In 1962, I graduated from Booker High School in Sarasota, Florida, proudly as my class valedictorian. Those years had not been without sacrifice for me; like my mother, I lived with a relative to complete high school rather than taking the 50-mile roundtrip to attend Dunbar High School in Fort Myers.

While the perception of a colored school, teachers, and students was one of inferiority, I received a superior education that provided me with the competency, confidence, and commitment to excellence to go out into the wider white society.

The next step, going to college, was not an option for me. The role designed for me as a colored girl who completed high school was simply to do domestic work of some sort. In the early 1960s, I could not become a teller in the bank, a clerk in a store, or an entry-level employee in a government or corporate office.

The reality of what was expected of me as a colored girl was made perfectly clear when I was only thirteen years old. My mother was always very proud of her daughter when telling a group of white women that I had completed my typing course. One of the women, surprisingly, asked my mother if I could come and do some typing for her. My mother agreed as I typed for residents in my neighborhood. When I arrived at the woman’s house, she guided me to a bucket to wash windows rather than a typewriter. To say the least, I was shocked but assumed the colored “performance identity,” moving very slowly with the task. I used some excuse to give my mother a call. Hearing what was occurring, my mother came immediately to pick me up.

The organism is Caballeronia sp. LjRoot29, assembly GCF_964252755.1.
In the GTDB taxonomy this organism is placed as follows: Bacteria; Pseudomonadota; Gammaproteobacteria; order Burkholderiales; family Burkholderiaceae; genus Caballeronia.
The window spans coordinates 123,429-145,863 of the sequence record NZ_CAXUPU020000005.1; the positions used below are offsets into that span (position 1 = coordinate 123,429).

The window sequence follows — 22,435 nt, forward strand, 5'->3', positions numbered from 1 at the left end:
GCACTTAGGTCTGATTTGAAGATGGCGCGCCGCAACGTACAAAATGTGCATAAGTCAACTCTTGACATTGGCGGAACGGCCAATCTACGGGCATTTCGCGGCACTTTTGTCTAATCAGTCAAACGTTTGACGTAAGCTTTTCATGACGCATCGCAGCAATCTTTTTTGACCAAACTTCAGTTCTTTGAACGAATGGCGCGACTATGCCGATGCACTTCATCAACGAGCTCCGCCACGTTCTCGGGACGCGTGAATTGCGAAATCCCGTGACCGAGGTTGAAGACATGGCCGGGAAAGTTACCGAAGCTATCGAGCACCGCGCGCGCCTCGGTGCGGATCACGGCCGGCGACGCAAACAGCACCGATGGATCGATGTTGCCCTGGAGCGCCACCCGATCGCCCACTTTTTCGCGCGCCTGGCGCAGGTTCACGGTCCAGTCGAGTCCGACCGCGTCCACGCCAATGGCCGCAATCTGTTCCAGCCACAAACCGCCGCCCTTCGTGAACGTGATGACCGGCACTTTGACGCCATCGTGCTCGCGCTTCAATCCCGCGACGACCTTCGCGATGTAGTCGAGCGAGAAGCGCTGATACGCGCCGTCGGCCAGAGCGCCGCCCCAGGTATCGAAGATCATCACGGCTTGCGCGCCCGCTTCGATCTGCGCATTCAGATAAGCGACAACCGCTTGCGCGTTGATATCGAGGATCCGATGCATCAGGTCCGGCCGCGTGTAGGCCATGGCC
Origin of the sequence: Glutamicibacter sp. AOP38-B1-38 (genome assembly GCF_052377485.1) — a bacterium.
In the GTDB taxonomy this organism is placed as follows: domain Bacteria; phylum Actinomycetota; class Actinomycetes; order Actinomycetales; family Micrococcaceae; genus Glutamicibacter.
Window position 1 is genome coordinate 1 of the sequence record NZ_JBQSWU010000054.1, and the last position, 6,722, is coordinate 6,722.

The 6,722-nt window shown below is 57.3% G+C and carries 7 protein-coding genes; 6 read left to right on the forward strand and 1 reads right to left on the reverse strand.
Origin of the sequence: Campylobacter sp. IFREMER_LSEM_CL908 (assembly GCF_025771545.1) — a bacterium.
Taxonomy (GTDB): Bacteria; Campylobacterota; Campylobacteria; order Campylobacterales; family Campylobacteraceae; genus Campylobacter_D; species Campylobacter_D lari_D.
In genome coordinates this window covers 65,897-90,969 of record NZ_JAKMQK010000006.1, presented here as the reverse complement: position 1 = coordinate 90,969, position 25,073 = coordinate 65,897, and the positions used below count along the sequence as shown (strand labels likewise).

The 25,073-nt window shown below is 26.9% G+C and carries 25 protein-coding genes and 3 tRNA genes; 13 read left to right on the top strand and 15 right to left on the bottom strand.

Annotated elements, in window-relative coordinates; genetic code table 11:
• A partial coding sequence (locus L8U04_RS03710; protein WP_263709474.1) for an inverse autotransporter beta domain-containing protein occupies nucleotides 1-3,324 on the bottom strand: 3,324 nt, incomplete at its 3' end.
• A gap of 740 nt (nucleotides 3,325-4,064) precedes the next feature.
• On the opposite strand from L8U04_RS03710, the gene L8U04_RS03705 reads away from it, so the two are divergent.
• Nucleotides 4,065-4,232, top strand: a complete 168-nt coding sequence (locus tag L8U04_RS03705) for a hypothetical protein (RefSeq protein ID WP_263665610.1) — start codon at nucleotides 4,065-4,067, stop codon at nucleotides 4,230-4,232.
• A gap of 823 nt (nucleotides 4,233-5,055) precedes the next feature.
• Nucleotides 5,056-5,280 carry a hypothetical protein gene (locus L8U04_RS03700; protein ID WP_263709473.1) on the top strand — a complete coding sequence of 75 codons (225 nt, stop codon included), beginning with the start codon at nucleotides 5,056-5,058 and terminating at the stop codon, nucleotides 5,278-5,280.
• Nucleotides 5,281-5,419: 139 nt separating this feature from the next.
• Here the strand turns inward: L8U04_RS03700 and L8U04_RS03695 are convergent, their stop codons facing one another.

I left without saying a word to the woman. My mother was angry that the woman had lied. I on the other hand felt pity for the woman, a white woman so insecure of her “place” in society that she would be threatened by a 13-year-old child learning a skill rather than being condemned to a menial work life.

With only one microscope in our lab, I was equipped to master biological science in college. With few and used books, the “pushing” of my English teacher made it possible for me to win first place in two county-wide essay contests. I left Booker High School to attend a predominately white university in the Midwest, a university five times the size of the little fishing village from which I came, and never missed a beat. No, there was no affirmative action at the time; I was simply the product of committed and masterful teachers, most of whom held graduate degrees.

Going to school in Sarasota and coming home by the Trailways bus on Friday evenings was often traumatic. Each week, I stood at the back of the line with other colored people, waiting to board the bus with anxiety in my heart and mind. I hoped that the last two rows of seats before the back seat would not be taken by whites. I was lucky sometimes and not at other times.

The lack of any sense of personal space was most depressing and uncomfortable. The backseat of the bus for this colored girl meant a disregard for our humanity, the view that we were not separate individuals but one underserving entity. The continuous smell of exhaust made me nauseous. Some sixty or so years later, I am still uncomfortable taking a bus.

As I was now going out into the wider world, leaving the security of my encouraging and nurturing community, all of my experiences, even the inconvenient and sometimes traumatizing ones, prepared me for my life ahead. I was to show the world who I was—the truth of my identity—not “tragically colored”, but an empowered colored girl ready for the challenges I would face.